Ray Columbus remembered as a 'hero and mate' by proteges Sharplin and Lynch
Ray Columbus was a hero to many aspiring Kiwi rock stars, including Tom Sharplin - a music legend himself.
Tributes to Columbus - an artist who gigged with the Rolling Stones and mentored young musicians throughout his decades active - have been flowing after his death was announced on Tuesday afternoon.
Sharplin remembers he had a poster of Columbus up on his wall, and that seeing him play with the Stones in the late '50s made him realise music was the career for him.
"Back then I could never have dreamed that one day we'd be mates," he reminisced on Tuesday.
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The pair finally met in the early '70s, backstage at an Invaders gig.
"My first impression was that he was just the loveliest guy, and so willing to help make sure young artists starting out were comfortable," Sharplin said.
"He always praised you when you needed it ... And when you get praised by one of your heroes, that's such an immense boost."
They stayed mates throughout the decades, their relationship always centred around music.
"Not a lot of rock'n'roll singers survived the era like me and Ray did - we'll always have that bond," Sharplin said.
The last time Sharplin visited Columbus was with his wife, almost a year ago. The legend was lagging then, health-wise, but Sharplin said that his sense of humour and energy never failed to uplift visitors.
He said that while many entertainers lived a long time, their performance fire had often been extinguished long before they passed away.
"That wasn't the case with Ray - he'd always make your day with his energy, right until the end."
Sharplin reckoned that vigour alone was likely what kept the terminally ill star going so long.
He fondly remembered Columbus' strong morals - he was anti-drugs and always up for a charity gig - and "no bullshit attitude".
"Our business is full of that, no doubt, but Ray never played that game. He didn't need to."
Sharplin said that he was off to put on an old 78 record of Columbus', "to play the whole thing, probably twice".
"Happiness in a Sad Kind of Way was the title of of his songs, and that sort of sums up how I feel," he said.
"He was suffering a lot, going downhill - so in a way it's good he's gone.
"But a real sad day, none the less."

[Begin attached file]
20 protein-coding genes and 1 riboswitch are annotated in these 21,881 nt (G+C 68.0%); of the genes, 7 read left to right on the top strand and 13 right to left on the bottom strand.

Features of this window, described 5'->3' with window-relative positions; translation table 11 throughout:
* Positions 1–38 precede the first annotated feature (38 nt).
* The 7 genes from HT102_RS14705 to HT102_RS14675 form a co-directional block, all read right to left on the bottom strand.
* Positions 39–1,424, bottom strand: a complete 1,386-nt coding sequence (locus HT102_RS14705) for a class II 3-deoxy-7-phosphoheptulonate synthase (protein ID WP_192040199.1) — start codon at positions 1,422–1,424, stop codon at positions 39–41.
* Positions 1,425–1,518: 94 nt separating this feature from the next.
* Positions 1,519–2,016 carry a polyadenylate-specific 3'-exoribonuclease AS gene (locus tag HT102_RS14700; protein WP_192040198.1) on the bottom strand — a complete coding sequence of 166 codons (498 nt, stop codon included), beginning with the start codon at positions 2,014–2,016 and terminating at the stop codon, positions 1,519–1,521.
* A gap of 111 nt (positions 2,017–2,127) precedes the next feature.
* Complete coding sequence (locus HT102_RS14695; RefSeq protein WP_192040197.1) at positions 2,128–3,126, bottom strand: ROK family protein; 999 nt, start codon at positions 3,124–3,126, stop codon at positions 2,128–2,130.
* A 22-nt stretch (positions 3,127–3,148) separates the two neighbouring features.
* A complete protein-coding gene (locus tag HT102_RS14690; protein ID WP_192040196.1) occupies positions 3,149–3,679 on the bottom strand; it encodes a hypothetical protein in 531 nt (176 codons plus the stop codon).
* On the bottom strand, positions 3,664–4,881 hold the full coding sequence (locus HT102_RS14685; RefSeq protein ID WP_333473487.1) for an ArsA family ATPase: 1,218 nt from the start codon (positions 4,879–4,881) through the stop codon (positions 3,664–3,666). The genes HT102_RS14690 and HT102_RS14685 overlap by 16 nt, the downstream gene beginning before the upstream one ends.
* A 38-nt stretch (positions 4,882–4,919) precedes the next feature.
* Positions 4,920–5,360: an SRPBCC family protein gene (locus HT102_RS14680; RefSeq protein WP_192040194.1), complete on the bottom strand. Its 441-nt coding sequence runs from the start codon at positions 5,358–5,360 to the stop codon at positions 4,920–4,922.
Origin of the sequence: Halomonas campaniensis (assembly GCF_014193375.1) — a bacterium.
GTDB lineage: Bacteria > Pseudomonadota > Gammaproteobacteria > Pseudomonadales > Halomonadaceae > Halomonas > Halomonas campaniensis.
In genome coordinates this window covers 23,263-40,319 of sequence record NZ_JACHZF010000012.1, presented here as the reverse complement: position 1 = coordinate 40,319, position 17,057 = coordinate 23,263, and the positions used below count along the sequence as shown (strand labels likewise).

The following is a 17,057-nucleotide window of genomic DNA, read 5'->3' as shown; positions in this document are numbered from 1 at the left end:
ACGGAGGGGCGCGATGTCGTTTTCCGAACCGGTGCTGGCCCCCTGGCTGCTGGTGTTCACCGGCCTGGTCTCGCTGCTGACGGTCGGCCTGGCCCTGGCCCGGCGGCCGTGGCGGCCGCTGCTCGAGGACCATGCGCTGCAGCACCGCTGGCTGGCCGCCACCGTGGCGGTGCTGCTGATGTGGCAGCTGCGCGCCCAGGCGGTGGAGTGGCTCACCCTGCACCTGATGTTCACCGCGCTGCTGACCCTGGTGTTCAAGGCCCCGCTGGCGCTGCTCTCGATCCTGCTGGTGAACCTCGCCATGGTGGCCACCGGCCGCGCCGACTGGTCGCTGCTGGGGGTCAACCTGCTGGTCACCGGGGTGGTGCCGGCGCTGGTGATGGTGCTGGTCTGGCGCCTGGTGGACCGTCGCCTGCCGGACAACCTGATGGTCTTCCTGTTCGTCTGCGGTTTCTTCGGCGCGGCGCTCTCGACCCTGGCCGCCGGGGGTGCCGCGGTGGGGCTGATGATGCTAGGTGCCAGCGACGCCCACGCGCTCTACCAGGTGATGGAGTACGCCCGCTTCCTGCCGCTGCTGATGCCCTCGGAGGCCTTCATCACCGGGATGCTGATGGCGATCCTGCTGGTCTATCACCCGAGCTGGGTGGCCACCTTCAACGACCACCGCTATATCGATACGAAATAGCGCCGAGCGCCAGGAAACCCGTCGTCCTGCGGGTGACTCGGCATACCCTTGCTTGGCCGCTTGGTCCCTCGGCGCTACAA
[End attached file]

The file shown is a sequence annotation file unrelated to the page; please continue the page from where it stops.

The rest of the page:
Columbus protege and music icon in her own right Suzanne Lynch remembers the man as "a father figure and big brother above all".
She started her career in the industry at just 15 performing on stage with Columbus, as a member of The Chicks.
He managed her career as a solo artist through the '70s, they stayed in touch when Lynch toured the world with Cat Stevens, and eventually Colombus managed her son's band Zed, too.
"He was a mentor to me, and so many other New Zealand artists - he just loved the New Zealand music business so much," she said.
"We all knew you could always ring Ray and he'd be more than willing to help you out."
She praised his skills as a manager and his ability to "always have something to say about you that was positive".
"I used to say how fabulous that was, because it meant I didn't have to ever say anything about myself - Ray would always do it for me."
What made him a good friend, on the other hand, was his willingness to dispense advice and "have you on his team".
"If you were in his inner circle it was sacrosanct," she said.
Their friendship continued right up to his death, with Lynch paying regular visits to Columbus and his wife Linda. She had meant to "go up again tomorrow", and said she was still coming to grips with the fact she wouldn't see him again.
"The thing was he was always cheerful - always trying to be cheerfull - upbeat and ready for action."
Columbus was still able to "bust out the Mod's Nod" - his signature dance - right up to the end, she said.
"But I'm sort of glad that it's all over for him, because I knew it was very hard. I am greatly relieved he's out of that stressful pain".
She said that it did seem unfair Colombus, a rock star with an unusually health lifestyle, was "the one who got sick".
"He was probably the only one who didn't drink too much, didn't take drugs, and didn't do anything he shouldn't do".
Lynch said that he never discussed death with her - "we would only talk about life".
She said she had been "prepared" for Columbus' death, but would "have to take a leaf out of Ray's book and think about living now."